Somewhere in Chicago there’s someone who knows more than you can imagine on any given topic and can tell you all about it in spellbinding conversation. On the topic of the Chicago school of architecture, that someone is preservationist and architect Wilbert Hasbrouck. (His wife, Marilyn, has run the Prairie Avenue Bookshop since 1974.)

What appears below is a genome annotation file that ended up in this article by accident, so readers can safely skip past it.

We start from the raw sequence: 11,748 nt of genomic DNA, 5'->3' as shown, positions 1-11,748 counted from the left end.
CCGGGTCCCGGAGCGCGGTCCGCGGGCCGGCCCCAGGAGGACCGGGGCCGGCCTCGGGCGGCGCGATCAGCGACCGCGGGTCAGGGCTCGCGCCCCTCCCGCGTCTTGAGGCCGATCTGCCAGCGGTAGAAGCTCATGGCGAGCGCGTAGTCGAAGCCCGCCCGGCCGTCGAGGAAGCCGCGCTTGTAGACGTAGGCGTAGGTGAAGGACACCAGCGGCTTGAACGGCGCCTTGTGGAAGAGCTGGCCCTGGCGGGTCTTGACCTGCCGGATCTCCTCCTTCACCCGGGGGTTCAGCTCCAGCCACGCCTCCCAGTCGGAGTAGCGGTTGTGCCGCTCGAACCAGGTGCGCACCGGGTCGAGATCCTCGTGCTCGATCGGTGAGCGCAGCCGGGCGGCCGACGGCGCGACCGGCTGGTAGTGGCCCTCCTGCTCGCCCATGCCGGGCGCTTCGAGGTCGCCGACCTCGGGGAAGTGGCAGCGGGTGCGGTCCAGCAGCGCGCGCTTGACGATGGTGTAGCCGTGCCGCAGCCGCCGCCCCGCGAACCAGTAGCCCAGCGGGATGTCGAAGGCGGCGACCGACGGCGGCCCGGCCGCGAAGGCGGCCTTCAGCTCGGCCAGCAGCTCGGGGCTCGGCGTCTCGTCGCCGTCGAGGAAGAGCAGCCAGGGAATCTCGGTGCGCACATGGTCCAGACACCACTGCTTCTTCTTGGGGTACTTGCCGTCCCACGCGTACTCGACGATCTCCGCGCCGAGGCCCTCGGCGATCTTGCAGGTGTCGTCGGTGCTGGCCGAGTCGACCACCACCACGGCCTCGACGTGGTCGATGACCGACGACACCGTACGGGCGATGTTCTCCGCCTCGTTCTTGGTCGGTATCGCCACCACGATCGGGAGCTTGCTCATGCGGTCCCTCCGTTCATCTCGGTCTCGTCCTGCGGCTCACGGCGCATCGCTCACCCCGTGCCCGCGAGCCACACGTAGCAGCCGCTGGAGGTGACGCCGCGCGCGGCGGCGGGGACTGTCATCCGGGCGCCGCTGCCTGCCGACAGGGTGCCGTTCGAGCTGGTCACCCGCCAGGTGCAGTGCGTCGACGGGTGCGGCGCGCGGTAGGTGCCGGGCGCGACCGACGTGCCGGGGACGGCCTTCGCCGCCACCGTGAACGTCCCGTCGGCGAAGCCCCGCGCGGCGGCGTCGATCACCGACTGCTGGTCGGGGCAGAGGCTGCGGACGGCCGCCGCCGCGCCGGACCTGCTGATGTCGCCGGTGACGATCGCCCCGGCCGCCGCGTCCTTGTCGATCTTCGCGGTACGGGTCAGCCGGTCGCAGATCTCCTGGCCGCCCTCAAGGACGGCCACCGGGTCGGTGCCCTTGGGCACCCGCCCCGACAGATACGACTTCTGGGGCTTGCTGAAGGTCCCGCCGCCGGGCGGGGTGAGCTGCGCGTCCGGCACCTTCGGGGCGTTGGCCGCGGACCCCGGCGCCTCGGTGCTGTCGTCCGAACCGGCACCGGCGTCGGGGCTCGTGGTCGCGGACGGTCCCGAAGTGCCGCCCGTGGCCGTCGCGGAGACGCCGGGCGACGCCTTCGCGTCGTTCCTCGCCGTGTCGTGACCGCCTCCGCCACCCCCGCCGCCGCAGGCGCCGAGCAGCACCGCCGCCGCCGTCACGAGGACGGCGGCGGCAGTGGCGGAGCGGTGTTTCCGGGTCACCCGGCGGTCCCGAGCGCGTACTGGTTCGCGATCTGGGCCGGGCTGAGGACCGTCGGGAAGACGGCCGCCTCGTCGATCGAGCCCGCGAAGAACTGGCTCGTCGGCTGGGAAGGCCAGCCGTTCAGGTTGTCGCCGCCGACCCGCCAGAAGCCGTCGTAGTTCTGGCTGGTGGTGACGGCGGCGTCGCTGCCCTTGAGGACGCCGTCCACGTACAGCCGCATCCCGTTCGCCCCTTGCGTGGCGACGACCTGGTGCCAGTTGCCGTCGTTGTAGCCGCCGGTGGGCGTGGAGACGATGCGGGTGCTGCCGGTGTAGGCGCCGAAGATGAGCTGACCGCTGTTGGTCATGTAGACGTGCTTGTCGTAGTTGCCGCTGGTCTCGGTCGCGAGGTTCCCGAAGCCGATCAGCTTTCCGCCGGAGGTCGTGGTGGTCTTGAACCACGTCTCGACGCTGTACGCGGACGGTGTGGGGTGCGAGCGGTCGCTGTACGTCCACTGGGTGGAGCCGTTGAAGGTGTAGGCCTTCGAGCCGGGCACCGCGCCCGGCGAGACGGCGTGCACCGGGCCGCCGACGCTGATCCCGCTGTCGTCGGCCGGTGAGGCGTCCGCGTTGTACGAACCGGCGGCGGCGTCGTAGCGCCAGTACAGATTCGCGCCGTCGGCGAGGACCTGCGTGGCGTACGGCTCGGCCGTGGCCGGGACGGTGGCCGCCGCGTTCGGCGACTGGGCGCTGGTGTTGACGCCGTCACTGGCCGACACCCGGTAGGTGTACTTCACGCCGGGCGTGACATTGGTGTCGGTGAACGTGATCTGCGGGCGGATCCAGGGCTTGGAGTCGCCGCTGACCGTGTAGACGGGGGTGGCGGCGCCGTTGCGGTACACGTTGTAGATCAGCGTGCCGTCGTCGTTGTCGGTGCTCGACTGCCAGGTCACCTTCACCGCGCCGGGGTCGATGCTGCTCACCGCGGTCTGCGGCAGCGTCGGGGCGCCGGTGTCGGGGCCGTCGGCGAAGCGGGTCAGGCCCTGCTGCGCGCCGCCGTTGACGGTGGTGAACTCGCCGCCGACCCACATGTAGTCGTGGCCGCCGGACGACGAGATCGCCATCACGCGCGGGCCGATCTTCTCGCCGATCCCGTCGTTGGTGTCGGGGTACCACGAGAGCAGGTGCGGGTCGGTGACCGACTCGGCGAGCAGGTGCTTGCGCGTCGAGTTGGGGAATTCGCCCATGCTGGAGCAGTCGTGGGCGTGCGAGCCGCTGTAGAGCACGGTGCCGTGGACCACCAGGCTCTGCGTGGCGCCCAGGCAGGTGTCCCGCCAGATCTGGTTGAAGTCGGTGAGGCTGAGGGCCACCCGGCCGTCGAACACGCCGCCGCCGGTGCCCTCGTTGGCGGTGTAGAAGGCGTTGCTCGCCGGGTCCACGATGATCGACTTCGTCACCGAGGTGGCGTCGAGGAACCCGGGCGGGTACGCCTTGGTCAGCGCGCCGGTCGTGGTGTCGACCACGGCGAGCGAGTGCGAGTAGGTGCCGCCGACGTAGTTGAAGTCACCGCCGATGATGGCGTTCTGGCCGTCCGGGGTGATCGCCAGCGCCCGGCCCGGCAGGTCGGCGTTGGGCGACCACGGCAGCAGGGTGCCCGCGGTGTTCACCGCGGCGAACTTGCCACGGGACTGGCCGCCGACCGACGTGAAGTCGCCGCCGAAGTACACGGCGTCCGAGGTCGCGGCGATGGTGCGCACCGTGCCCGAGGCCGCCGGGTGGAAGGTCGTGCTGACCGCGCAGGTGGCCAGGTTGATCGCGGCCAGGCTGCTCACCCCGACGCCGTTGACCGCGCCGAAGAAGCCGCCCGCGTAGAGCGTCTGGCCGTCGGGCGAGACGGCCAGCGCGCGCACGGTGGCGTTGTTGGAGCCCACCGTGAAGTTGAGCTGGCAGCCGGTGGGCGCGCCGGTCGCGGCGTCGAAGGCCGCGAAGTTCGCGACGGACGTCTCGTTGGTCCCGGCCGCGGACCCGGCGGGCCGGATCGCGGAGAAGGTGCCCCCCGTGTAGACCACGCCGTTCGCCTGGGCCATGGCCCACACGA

Hasbrouck’s 639-page The Chicago Architectural Club: Prelude to the Modern is a monumental attempt to track the untrackable: the explosion of architectural creativity in Chicago in the late 1800s and early 1900s. Hasbrouck’s halfway through a follow-up centered on Dwight Perkins, who pretty much ran Burnham & Root (the Monadnock Building, the Rookery, the Masonic Temple, etc) in the early 1890s. As chief architect at the Chicago Public Schools from 1905 to 1910, he oversaw the construction of 42 school buildings, including Carl Schurz High School at Addison and Milwaukee, a rare example of the Prairie School style applied on an institutional scale. But, says Hasbrouck, “Perkins never claimed to be a designer. He called himself a planner.” The designers were people who worked under him. “We always hear about Frank Lloyd Wright and Louis Sullivan. The whole point of both books is that there were a lot of younger guys, maybe 50 people, who did the work. But their names are gone.” Or maybe not, if Hasbrouck has anything to say about it. Prairie Avenue Bookshop, 418 S. Wabash, 800-474-2724, pabook.com. —Harold Henderson
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